prominent expert on ethnic and racial issues was shot dead in his St. Petersburg
apartment over the weekend in an attack that his colleagues and human rights
advocates believe was carried out by extremists.
Nikolai Girenko, 64, was killed when he went to answer the doorbell
in his apartment at about 9 a.m. Saturday, investigators said Monday.
The killer fired a rifle at him through the closed door.
Minutes before the attack, neighbors saw two suspicious-looking men
on the staircase of Girenko's apartment building, investigators said.
No suspects had been detained as of Monday.
Deputy St. Petersburg Prosecutor Andrei Zhukov said investigators believe
Girenko was killed because of his work as a researcher and expert witness
in a number of trials involving extremism. Girenko assisted the City Prosecutor's
Office in several high-profile court cases, including the 2002 murder
of Azeri watermelon vendor Mamed Mamedov and an ongoing investigation
of a local skinhead group known as Schultz-88.
Over the past two years, he carried out about two dozen studies of neo-Nazi
and skinhead groups for Moscow and St. Petersburg authorities. The work
has helped lead to several convictions.
But Zhukov said Girenko's killing might have been an act of hooliganism
-- the charge that prosecutors tend to file against suspects in extremist
Girenko's colleagues and human rights advocates said they have no doubts
that extremists were behind the attack.
"I simply do no see any other possible reason," said Girenko's
boss, Yury Chistov, director of the St. Petersburg Museum of Ethnography
and Anthropology. Girenko had worked at the center since 1970.
"Nikolai Mikhailovich was a scientist who combined his academic
career with intensive public activities and dedicated considerable time
to ethnic expertise, sometimes putting his own academic career on the
back burner," Chistov said by telephone from St. Petersburg.
Chistov said that even though Girenko was an outspoken critic of neo-Nazi
groups and had repeatedly warned that extremist attacks were on the rise,
he did not usually get involved in criminal investigations and trials
at his own initiative. Often he participated only after receiving formal
requests for assistance from prosecutors, he said.
Chistov, who knew Girenko for 30 years, said Girenko never mentioned
receiving any threats. "He was a very quiet and modest person,"
Yury Vdovin, representative of the St. Petersburg office of the Citizens
Watch human rights group and a friend of Girenko's, said the only enemies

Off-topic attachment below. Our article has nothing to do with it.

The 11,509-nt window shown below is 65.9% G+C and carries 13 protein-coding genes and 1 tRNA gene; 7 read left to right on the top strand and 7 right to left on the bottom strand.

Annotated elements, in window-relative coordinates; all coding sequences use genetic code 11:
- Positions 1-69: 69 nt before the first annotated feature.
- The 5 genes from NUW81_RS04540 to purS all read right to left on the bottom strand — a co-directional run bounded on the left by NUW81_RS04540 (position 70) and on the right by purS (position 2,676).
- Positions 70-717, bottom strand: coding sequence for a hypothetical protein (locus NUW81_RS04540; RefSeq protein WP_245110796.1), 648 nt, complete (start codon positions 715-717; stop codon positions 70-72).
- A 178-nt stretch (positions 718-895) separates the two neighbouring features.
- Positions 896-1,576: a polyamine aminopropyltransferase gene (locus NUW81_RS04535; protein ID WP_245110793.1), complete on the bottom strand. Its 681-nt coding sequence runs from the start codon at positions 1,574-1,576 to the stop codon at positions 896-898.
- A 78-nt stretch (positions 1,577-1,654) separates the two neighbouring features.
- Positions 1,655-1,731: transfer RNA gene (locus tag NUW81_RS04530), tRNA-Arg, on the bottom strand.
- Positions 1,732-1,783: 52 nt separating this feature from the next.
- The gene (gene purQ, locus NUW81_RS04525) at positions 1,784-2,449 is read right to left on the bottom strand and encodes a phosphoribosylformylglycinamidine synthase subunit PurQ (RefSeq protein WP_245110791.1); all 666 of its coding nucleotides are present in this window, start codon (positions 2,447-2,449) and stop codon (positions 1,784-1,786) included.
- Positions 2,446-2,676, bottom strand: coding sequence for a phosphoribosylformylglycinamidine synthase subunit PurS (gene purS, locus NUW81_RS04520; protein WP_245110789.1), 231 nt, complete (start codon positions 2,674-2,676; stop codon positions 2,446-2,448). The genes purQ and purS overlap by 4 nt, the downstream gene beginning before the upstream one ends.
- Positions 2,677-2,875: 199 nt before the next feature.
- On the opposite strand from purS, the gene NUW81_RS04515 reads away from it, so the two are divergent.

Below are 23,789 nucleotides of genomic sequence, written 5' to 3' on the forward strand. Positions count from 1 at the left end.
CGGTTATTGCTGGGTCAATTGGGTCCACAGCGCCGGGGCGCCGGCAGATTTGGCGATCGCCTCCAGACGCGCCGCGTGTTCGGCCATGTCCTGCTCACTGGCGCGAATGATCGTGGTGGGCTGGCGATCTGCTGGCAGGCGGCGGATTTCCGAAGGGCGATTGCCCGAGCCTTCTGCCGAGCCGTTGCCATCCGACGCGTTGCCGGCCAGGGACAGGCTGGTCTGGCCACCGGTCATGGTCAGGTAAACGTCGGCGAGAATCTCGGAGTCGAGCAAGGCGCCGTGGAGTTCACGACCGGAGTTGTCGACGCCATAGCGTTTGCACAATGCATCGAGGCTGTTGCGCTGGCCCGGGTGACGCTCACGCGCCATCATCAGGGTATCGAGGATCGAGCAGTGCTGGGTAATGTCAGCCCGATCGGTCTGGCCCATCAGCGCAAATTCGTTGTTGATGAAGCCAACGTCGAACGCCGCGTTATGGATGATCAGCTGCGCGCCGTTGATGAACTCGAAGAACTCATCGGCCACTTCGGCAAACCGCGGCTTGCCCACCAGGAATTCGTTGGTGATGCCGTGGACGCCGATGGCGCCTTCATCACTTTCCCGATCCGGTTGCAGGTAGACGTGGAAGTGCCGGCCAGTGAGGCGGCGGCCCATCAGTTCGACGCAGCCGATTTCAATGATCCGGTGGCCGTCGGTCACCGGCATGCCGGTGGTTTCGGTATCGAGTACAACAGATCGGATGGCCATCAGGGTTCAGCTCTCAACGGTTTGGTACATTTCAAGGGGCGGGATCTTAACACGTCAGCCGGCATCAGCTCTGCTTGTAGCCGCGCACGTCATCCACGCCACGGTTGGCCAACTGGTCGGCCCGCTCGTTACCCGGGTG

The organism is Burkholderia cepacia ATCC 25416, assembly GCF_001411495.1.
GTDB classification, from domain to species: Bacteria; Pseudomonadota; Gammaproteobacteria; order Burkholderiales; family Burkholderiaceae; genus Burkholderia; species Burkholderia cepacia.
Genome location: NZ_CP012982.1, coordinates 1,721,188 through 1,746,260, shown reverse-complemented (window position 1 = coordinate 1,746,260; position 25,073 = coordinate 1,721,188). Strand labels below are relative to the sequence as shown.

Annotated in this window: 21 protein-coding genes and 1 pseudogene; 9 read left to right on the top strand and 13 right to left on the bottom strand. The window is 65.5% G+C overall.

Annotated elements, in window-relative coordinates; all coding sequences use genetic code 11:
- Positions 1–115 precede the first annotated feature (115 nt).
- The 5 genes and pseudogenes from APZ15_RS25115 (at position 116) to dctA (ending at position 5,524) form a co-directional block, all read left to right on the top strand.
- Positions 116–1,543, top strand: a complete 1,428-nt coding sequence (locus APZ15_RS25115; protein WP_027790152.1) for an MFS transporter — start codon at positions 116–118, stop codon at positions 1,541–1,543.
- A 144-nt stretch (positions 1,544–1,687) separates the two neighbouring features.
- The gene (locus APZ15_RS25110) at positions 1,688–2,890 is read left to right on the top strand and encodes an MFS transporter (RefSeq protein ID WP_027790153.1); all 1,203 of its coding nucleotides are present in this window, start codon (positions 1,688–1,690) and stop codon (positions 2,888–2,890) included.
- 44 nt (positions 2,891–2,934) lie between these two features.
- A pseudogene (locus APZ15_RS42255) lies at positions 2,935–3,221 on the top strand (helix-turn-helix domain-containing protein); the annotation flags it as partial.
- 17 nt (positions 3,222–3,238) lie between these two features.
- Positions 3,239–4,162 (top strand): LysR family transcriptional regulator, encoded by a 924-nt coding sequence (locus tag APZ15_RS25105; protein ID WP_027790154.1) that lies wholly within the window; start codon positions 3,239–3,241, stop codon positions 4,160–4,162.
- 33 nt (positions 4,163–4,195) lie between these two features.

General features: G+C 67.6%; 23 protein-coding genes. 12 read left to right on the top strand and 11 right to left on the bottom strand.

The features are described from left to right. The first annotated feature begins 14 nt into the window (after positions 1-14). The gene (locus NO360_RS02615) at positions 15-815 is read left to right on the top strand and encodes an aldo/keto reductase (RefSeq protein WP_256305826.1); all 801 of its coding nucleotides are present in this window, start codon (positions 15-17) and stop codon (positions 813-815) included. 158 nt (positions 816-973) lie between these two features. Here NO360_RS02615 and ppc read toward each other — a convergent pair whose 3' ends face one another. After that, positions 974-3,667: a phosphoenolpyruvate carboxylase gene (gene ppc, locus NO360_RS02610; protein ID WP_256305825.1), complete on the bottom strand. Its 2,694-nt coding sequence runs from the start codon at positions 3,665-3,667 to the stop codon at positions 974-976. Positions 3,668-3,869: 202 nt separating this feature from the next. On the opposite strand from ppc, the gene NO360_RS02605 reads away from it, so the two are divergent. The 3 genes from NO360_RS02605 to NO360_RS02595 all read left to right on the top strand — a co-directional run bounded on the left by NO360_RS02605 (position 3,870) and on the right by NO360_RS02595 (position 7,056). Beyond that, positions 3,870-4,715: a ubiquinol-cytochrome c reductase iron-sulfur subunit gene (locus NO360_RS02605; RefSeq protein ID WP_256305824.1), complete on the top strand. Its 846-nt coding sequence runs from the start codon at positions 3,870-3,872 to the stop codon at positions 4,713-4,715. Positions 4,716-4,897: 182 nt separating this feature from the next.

Girenko might have had were nationalistic-minded extremists.
"I have known the man for 15 years and, considering his professional
interests, I can't help but blame nationalists for his murder," Vdovin
He said St. Petersburg authorities should also shoulder some of the
blame. "They were able to carry out this vendetta largely because
city authorities have long ignored the existence of skinheads and extremists
in the city by portraying their activities as hooliganism," he said.
A group of Moscow-based human rights activists appealed Monday to the
Prosecutor General's Office to take over the investigation of Girenko's
murder from city prosecutors.
"We insist that the Russian authorities finally acknowledge the
danger of the growth of neo-Nazism and xenophobia" and boost efforts
to combat it, the group said in a statement.
But Prosecutor General's Office spokeswoman Yelena Antonova said her
office had no plans to take over the case yet.
Alexander Vinnikov, a senior official at the St. Petersburg Union of
Scientists, of which Girenko was a member, said Girenko was the country's
leading expert on extremism in Russia.
Girenko is perhaps best known for developing a method of classifying
ethnically motivated crimes, which he published in a book. "He began
studying the issue back in 1986, when Nazi groups started to emerge openly,"
Vinnikov was quoted by Izvestia as saying. "Our police often tried
to present Nazi crimes as hooliganism or regular crimes, and absence of
a method of classification was their popular excuse for doing so. But
Girenko co-authored a book that provided an important instrument for investigating
Olga Korshunova, Girenko's co-author on the book, said the book is now
used by prosecutors and investigators alike.
"Given the peculiarities of our criminal legislation, which makes
it extremely hard to investigate and explain the motive for a crime that
is probably racially motivated, Girenko's contribution to such cases and
their results were enormous," said Korshunova, who oversees the department
specializing in prosecutor investigations at the St. Petersburg Legal
Vyacheslav Sukhachev, a sociologist at St. Petersburg State University
and a friend of Girenko's, told Izvestia that Girenko was deft at using
logic to made convincing arguments in the courtroom. "I remember
Nikolai Mikhailovich during trials. On the one side, aggressive, mad thugs.
On the other side, a very calm and objective person who mockingly ignored
frank boorishness and was always able to shut down a hysterical scandalmonger,"
In addition to worries about extremism, Girenko's murder raises another
issue: the safety of witnesses and other participants in criminal investigations
and trials. The State Duma has repeatedly rejected legislation providing
safety to witnesses over the past decade.
There are about 50,000 skinheads in Russia, with about 1,500 each living
in Moscow and St. Petersburg, according to the Moscow Bureau of Human
It said 20 to 30 people per year have died in extremist attacks in recent
years, and the number of attacks is growing by 30 percent annually.
Staff Writer Galina Stolyarova contributed to this report from St.
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